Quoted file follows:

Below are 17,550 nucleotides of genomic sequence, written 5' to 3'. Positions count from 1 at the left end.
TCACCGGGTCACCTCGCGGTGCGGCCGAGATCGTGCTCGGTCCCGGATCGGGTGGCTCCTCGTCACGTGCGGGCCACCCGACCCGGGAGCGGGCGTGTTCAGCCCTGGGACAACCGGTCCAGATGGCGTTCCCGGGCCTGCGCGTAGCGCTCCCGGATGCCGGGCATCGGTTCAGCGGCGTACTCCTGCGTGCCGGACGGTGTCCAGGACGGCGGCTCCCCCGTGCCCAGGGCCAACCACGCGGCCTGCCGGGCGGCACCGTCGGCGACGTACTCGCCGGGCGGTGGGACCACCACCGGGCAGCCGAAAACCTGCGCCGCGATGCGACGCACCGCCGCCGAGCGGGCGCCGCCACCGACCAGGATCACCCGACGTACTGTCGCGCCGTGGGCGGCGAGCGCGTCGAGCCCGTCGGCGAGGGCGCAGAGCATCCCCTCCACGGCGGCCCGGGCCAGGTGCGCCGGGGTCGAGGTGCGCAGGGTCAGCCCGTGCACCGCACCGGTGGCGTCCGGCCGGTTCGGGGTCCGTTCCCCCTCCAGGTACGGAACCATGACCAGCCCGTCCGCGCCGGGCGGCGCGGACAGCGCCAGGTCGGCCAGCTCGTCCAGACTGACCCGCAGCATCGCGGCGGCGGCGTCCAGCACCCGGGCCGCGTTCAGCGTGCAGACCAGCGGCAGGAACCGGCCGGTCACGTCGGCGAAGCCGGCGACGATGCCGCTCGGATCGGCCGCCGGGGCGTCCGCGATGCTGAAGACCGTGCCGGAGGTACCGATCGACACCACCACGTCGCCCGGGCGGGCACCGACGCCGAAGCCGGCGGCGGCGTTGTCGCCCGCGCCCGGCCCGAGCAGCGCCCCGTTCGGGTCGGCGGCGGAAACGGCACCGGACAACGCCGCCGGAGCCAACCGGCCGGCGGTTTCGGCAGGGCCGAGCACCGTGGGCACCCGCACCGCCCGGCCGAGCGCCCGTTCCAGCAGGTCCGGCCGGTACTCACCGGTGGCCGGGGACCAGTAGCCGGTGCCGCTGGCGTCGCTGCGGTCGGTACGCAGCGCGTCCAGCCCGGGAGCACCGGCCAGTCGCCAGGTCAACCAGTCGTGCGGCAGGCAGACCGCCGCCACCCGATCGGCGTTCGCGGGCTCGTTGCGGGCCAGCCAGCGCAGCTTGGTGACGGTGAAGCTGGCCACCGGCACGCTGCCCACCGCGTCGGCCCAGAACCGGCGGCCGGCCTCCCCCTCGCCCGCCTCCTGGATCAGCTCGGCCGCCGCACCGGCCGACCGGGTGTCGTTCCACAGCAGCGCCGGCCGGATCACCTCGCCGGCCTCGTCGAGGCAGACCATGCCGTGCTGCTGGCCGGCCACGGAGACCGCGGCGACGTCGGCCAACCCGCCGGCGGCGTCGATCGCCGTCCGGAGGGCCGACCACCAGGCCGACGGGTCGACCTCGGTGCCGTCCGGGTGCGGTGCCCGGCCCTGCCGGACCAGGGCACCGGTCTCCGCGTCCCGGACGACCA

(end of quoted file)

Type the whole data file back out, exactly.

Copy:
Below are 17,550 nucleotides of genomic sequence, written 5' to 3'. Positions count from 1 at the left end.
TCACCGGGTCACCTCGCGGTGCGGCCGAGATCGTGCTCGGTCCCGGATCGGGTGGCTCCTCGTCACGTGCGGGCCACCCGACCCGGGAGCGGGCGTGTTCAGCCCTGGGACAACCGGTCCAGATGGCGTTCCCGGGCCTGCGCGTAGCGCTCCCGGATGCCGGGCATCGGTTCAGCGGCGTACTCCTGCGTGCCGGACGGTGTCCAGGACGGCGGCTCCCCCGTGCCCAGGGCCAACCACGCGGCCTGCCGGGCGGCACCGTCGGCGACGTACTCGCCGGGCGGTGGGACCACCACCGGGCAGCCGAAAACCTGCGCCGCGATGCGACGCACCGCCGCCGAGCGGGCGCCGCCACCGACCAGGATCACCCGACGTACTGTCGCGCCGTGGGCGGCGAGCGCGTCGAGCCCGTCGGCGAGGGCGCAGAGCATCCCCTCCACGGCGGCCCGGGCCAGGTGCGCCGGGGTCGAGGTGCGCAGGGTCAGCCCGTGCACCGCACCGGTGGCGTCCGGCCGGTTCGGGGTCCGTTCCCCCTCCAGGTACGGAACCATGACCAGCCCGTCCGCGCCGGGCGGCGCGGACAGCGCCAGGTCGGCCAGCTCGTCCAGACTGACCCGCAGCATCGCGGCGGCGGCGTCCAGCACCCGGGCCGCGTTCAGCGTGCAGACCAGCGGCAGGAACCGGCCGGTCACGTCGGCGAAGCCGGCGACGATGCCGCTCGGATCGGCCGCCGGGGCGTCCGCGATGCTGAAGACCGTGCCGGAGGTACCGATCGACACCACCACGTCGCCCGGGCGGGCACCGACGCCGAAGCCGGCGGCGGCGTTGTCGCCCGCGCCCGGCCCGAGCAGCGCCCCGTTCGGGTCGGCGGCGGAAACGGCACCGGACAACGCCGCCGGAGCCAACCGGCCGGCGGTTTCGGCAGGGCCGAGCACCGTGGGCACCCGCACCGCCCGGCCGAGCGCCCGTTCCAGCAGGTCCGGCCGGTACTCACCGGTGGCCGGGGACCAGTAGCCGGTGCCGCTGGCGTCGCTGCGGTCGGTACGCAGCGCGTCCAGCCCGGGAGCACCGGCCAGTCGCCAGGTCAACCAGTCGTGCGGCAGGCAGACCGCCGCCACCCGATCGGCGTTCGCGGGCTCGTTGCGGGCCAGCCAGCGCAGCTTGGTGACGGTGAAGCTGGCCACCGGCACGCTGCCCACCGCGTCGGCCCAGAACCGGCGGCCGGCCTCCCCCTCGCCCGCCTCCTGGATCAGCTCGGCCGCCGCACCGGCCGACCGGGTGTCGTTCCACAGCAGCGCCGGCCGGATCACCTCGCCGGCCTCGTCGAGGCAGACCATGCCGTGCTGCTGGCCGGCCACGGAGACCGCGGCGACGTCGGCCAACCCGCCGGCGGCGTCGATCGCCGTCCGGAGGGCCGACCACCAGGCCGACGGGTCGACCTCGGTGCCGTCCGGGTGCGGTGCCCGGCCCTGCCGGACCAGGGCACCGGTCTCCGCGTCCCGGACGACCA